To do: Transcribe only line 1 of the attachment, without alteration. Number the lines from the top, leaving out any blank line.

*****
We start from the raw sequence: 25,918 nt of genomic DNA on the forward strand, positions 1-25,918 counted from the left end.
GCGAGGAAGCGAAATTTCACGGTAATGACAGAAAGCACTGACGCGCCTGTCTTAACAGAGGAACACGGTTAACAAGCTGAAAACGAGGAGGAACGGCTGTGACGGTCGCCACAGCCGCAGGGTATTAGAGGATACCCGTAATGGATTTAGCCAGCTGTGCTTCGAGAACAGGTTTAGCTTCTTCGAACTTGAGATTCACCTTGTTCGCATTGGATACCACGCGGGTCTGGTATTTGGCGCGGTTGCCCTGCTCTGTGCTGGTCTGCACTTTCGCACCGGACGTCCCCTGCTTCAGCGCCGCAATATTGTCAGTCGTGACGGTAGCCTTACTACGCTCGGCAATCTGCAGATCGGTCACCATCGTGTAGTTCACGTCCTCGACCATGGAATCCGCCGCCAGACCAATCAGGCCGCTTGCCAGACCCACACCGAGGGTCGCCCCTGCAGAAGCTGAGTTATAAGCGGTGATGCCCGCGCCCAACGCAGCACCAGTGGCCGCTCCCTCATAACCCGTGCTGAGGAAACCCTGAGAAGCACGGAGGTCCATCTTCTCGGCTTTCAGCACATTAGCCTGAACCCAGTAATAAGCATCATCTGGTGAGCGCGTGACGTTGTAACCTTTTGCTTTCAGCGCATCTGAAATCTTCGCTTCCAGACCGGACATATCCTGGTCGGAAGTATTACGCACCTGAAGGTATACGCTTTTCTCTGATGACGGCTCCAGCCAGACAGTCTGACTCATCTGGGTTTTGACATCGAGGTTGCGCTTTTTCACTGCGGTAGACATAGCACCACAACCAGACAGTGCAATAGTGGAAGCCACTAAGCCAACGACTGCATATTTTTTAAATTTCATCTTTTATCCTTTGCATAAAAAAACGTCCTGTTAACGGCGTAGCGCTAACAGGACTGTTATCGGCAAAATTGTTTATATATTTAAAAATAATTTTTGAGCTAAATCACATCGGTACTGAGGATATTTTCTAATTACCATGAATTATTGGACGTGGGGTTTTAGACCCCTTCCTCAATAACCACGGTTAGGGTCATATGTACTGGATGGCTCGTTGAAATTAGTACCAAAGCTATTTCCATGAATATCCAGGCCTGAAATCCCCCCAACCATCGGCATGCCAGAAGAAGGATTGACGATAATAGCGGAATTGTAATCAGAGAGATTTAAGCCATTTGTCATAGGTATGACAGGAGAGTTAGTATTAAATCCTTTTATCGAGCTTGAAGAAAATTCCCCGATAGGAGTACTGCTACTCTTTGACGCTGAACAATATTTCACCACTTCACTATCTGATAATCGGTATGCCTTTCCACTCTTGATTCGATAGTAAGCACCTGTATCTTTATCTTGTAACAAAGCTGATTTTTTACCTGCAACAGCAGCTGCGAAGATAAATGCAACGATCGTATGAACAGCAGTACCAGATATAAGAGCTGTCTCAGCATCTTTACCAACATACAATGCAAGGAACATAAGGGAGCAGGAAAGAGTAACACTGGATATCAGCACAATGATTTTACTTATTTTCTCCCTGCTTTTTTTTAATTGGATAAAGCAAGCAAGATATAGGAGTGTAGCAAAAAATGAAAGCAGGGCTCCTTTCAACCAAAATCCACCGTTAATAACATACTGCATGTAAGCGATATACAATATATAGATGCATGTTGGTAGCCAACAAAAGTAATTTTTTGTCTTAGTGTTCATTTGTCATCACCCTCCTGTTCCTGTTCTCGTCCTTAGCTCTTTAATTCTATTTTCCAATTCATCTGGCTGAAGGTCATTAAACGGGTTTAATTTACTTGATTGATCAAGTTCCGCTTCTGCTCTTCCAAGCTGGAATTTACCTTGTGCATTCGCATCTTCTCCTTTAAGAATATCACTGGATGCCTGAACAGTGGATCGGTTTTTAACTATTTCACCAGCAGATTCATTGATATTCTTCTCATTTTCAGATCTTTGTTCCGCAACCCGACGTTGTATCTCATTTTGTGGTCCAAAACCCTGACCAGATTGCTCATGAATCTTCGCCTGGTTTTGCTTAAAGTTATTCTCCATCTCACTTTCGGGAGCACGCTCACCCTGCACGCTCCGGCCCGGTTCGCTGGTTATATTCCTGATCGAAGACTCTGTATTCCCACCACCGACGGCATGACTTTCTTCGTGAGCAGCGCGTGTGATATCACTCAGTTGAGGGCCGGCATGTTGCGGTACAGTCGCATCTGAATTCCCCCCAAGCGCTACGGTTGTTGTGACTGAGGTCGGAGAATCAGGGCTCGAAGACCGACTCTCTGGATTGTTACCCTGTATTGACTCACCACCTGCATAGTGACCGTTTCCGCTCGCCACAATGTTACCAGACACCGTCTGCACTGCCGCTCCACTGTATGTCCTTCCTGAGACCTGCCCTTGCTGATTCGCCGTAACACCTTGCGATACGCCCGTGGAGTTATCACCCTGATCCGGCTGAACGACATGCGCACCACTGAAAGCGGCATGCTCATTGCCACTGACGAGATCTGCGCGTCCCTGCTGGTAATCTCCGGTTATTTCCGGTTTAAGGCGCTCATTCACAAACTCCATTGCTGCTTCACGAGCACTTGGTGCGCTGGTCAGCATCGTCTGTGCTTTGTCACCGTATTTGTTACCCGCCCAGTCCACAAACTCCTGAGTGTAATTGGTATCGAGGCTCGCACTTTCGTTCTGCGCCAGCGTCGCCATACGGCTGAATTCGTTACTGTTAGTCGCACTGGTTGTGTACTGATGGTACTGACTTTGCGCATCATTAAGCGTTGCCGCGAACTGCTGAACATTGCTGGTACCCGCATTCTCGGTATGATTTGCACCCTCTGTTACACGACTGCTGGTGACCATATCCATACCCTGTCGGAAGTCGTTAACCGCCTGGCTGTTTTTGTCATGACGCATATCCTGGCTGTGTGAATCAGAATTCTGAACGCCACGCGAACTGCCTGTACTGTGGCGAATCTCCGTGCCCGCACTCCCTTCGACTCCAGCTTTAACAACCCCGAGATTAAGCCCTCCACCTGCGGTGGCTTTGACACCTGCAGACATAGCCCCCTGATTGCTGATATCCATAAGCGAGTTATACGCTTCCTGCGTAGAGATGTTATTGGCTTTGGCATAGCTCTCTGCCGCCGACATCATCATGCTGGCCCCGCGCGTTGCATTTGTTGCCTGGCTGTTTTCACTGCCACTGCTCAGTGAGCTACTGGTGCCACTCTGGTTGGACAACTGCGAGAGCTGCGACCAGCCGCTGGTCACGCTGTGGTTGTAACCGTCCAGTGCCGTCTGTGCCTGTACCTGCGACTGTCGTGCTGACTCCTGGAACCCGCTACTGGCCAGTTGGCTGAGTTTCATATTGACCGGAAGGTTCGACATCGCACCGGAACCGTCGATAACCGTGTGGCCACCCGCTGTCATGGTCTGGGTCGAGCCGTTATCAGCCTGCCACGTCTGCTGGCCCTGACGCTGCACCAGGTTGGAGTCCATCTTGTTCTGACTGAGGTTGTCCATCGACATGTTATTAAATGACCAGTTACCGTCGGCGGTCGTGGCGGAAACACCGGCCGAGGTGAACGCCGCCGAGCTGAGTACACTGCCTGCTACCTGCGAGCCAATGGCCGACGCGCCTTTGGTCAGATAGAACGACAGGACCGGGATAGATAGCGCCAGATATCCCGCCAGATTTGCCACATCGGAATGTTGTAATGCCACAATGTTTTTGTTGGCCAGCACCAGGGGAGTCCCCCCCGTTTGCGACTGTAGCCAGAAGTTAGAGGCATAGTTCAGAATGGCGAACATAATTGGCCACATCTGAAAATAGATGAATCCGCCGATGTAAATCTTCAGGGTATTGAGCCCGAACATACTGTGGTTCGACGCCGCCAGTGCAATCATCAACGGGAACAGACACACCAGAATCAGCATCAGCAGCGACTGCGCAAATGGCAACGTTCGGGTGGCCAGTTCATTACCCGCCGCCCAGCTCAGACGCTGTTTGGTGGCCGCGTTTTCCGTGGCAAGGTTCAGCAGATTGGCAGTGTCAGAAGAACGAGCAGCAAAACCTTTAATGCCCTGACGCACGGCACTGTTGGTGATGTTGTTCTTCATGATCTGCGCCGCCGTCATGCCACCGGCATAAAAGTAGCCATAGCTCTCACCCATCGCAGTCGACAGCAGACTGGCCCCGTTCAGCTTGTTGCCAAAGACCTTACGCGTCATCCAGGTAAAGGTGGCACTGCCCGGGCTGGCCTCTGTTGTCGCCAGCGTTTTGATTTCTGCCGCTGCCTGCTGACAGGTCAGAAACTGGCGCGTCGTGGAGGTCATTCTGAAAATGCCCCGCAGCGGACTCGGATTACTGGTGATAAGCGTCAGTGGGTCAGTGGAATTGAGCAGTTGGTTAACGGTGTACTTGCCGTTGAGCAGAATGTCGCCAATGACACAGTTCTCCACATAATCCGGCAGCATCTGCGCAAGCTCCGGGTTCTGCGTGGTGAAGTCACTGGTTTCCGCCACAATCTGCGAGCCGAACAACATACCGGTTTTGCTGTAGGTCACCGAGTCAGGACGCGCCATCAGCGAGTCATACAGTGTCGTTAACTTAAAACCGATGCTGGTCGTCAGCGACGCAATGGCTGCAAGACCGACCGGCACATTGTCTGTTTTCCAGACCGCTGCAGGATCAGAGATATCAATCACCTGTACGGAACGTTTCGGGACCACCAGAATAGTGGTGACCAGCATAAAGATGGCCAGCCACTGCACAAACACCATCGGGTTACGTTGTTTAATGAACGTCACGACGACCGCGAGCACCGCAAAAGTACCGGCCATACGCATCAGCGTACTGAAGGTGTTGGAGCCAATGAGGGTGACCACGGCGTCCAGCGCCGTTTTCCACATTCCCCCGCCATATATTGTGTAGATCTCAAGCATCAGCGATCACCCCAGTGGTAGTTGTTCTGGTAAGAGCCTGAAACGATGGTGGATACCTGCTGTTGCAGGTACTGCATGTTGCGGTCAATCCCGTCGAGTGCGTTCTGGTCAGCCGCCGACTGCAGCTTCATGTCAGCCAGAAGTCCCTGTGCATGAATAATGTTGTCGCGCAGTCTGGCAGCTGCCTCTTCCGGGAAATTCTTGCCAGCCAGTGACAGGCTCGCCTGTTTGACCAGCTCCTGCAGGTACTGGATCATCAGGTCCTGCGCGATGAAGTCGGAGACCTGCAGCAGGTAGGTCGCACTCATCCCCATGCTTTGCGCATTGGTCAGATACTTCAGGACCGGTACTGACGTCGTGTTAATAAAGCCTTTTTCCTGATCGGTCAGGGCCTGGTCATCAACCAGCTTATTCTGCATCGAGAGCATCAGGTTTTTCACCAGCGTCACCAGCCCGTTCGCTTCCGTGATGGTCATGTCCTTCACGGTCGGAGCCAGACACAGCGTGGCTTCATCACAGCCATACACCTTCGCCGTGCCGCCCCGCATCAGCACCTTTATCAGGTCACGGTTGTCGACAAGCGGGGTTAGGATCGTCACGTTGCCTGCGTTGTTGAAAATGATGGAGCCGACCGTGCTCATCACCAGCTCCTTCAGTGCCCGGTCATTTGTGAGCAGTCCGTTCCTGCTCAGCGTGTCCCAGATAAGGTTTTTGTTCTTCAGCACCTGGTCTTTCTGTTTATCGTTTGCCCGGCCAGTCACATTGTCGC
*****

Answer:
We start from the raw sequence: 25,918 nt of genomic DNA on the forward strand, positions 1-25,918 counted from the left end.